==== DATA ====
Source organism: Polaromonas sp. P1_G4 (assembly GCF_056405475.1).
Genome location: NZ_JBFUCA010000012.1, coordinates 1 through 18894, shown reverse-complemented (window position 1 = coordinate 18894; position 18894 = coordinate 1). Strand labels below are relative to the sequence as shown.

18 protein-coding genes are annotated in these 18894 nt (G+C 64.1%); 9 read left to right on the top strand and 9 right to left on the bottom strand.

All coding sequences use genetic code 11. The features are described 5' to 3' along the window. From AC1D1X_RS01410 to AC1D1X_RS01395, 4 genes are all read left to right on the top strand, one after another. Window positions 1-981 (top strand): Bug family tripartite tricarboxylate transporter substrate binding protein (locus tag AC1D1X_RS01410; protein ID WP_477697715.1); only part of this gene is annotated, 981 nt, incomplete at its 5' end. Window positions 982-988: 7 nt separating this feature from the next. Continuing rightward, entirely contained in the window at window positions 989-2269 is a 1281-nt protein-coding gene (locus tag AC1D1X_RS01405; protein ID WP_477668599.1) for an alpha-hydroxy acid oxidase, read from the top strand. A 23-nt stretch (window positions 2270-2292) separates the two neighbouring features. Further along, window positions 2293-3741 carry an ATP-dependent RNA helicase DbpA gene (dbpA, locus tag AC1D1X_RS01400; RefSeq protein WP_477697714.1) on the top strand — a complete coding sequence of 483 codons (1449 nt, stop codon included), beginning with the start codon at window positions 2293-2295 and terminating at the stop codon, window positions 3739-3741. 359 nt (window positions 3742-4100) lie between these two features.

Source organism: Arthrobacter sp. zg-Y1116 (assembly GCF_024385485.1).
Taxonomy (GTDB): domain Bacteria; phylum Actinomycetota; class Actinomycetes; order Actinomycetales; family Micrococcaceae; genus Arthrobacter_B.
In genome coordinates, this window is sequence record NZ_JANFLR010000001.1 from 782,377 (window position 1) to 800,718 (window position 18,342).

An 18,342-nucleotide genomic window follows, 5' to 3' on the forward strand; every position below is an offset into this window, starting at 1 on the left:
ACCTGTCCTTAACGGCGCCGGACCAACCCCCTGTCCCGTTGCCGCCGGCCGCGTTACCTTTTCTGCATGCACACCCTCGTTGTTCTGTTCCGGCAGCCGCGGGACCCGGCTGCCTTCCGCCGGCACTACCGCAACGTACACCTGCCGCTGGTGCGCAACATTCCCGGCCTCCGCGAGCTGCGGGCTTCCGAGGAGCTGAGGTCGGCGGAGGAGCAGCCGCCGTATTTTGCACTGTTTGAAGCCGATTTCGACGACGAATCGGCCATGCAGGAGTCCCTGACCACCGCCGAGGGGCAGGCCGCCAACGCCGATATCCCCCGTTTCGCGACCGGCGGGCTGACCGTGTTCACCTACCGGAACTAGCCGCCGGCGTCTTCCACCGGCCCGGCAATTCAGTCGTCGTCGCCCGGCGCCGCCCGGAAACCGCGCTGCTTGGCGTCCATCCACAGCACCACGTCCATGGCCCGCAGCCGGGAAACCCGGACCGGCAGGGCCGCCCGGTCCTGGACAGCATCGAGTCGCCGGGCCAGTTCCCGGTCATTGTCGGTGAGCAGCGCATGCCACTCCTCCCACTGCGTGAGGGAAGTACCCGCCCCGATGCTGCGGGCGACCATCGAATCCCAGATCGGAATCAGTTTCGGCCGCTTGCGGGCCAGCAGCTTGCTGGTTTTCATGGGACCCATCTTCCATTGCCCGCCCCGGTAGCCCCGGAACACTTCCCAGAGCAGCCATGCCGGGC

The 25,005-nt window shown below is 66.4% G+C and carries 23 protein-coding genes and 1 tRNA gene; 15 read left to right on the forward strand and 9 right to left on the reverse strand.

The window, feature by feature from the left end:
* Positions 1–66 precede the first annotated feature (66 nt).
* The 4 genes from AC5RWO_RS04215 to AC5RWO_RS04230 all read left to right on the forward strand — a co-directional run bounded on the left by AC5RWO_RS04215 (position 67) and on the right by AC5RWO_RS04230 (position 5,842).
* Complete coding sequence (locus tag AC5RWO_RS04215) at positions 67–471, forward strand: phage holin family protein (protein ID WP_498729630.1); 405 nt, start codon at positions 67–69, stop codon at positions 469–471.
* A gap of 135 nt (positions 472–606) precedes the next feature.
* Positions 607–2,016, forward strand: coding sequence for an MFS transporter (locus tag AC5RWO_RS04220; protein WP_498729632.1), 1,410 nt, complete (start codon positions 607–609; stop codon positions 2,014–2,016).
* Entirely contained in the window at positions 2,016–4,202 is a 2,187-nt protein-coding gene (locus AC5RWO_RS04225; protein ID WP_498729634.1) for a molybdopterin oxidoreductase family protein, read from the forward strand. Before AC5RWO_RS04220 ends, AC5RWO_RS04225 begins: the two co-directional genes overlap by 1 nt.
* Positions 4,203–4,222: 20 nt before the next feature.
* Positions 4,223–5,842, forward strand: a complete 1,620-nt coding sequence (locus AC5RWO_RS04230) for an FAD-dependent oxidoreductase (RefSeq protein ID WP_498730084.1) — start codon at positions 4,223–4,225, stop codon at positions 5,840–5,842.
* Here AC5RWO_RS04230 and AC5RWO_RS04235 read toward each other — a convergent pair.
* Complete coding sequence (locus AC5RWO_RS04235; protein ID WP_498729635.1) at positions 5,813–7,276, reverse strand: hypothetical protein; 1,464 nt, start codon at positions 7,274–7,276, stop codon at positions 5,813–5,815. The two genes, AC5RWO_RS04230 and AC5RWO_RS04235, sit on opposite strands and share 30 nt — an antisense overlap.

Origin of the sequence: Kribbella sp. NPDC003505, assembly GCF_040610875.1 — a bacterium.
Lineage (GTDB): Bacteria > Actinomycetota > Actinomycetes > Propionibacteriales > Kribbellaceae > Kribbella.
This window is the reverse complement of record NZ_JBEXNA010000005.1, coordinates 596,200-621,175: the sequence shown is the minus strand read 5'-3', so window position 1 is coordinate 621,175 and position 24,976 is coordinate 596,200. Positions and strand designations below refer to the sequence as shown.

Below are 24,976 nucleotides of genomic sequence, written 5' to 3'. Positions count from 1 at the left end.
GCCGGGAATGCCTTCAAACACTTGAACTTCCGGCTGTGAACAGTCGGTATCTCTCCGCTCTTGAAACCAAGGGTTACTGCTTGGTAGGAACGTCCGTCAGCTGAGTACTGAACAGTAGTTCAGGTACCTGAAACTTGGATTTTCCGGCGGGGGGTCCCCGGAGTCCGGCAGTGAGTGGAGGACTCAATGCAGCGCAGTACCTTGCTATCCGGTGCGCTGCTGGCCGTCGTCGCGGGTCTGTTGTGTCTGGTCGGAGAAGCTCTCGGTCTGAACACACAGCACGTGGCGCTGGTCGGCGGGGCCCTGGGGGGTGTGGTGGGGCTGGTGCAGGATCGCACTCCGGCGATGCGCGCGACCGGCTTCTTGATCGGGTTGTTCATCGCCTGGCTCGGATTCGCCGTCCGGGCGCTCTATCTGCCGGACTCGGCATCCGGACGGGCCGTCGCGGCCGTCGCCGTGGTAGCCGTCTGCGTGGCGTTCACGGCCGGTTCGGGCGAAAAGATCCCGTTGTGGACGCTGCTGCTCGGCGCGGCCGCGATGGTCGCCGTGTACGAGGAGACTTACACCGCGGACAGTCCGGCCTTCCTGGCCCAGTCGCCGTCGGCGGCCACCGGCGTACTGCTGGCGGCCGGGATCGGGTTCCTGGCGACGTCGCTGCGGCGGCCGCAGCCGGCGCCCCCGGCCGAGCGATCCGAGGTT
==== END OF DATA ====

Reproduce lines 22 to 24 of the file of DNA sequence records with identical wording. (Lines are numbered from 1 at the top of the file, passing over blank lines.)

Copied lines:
Origin of the sequence: Kribbella sp. NPDC003505, assembly GCF_040610875.1 — a bacterium.
Lineage (GTDB): Bacteria > Actinomycetota > Actinomycetes > Propionibacteriales > Kribbellaceae > Kribbella.
This window is the reverse complement of record NZ_JBEXNA010000005.1, coordinates 596,200-621,175: the sequence shown is the minus strand read 5'-3', so window position 1 is coordinate 621,175 and position 24,976 is coordinate 596,200. Positions and strand designations below refer to the sequence as shown.